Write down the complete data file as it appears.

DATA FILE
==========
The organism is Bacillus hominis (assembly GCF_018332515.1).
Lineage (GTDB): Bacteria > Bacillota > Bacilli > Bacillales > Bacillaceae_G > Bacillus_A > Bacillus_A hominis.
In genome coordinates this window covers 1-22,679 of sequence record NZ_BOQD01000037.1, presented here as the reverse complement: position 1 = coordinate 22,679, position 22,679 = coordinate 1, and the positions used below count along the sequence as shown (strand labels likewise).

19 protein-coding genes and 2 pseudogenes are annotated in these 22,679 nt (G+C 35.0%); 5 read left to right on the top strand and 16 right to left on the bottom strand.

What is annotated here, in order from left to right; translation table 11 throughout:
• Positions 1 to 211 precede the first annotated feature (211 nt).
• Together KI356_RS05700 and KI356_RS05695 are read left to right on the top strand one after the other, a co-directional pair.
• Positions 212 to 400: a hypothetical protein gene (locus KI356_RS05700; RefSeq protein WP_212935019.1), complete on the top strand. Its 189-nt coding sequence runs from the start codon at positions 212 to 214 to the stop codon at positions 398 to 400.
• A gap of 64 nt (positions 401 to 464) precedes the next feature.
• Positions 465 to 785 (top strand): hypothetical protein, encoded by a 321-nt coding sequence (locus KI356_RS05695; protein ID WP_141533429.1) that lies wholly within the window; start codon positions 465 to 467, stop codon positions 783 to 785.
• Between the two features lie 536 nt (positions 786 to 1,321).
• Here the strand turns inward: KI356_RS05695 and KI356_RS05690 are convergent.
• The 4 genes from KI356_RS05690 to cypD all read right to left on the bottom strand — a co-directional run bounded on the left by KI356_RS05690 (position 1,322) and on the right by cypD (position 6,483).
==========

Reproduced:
The organism is Bacillus hominis (assembly GCF_018332515.1).
Lineage (GTDB): Bacteria > Bacillota > Bacilli > Bacillales > Bacillaceae_G > Bacillus_A > Bacillus_A hominis.
In genome coordinates this window covers 1-22,679 of sequence record NZ_BOQD01000037.1, presented here as the reverse complement: position 1 = coordinate 22,679, position 22,679 = coordinate 1, and the positions used below count along the sequence as shown (strand labels likewise).

19 protein-coding genes and 2 pseudogenes are annotated in these 22,679 nt (G+C 35.0%); 5 read left to right on the top strand and 16 right to left on the bottom strand.

What is annotated here, in order from left to right; translation table 11 throughout:
• Positions 1 to 211 precede the first annotated feature (211 nt).
• Together KI356_RS05700 and KI356_RS05695 are read left to right on the top strand one after the other, a co-directional pair.
• Positions 212 to 400: a hypothetical protein gene (locus KI356_RS05700; RefSeq protein WP_212935019.1), complete on the top strand. Its 189-nt coding sequence runs from the start codon at positions 212 to 214 to the stop codon at positions 398 to 400.
• A gap of 64 nt (positions 401 to 464) precedes the next feature.
• Positions 465 to 785 (top strand): hypothetical protein, encoded by a 321-nt coding sequence (locus KI356_RS05695; protein ID WP_141533429.1) that lies wholly within the window; start codon positions 465 to 467, stop codon positions 783 to 785.
• Between the two features lie 536 nt (positions 786 to 1,321).
• Here the strand turns inward: KI356_RS05695 and KI356_RS05690 are convergent.
• The 4 genes from KI356_RS05690 to cypD all read right to left on the bottom strand — a co-directional run bounded on the left by KI356_RS05690 (position 1,322) and on the right by cypD (position 6,483).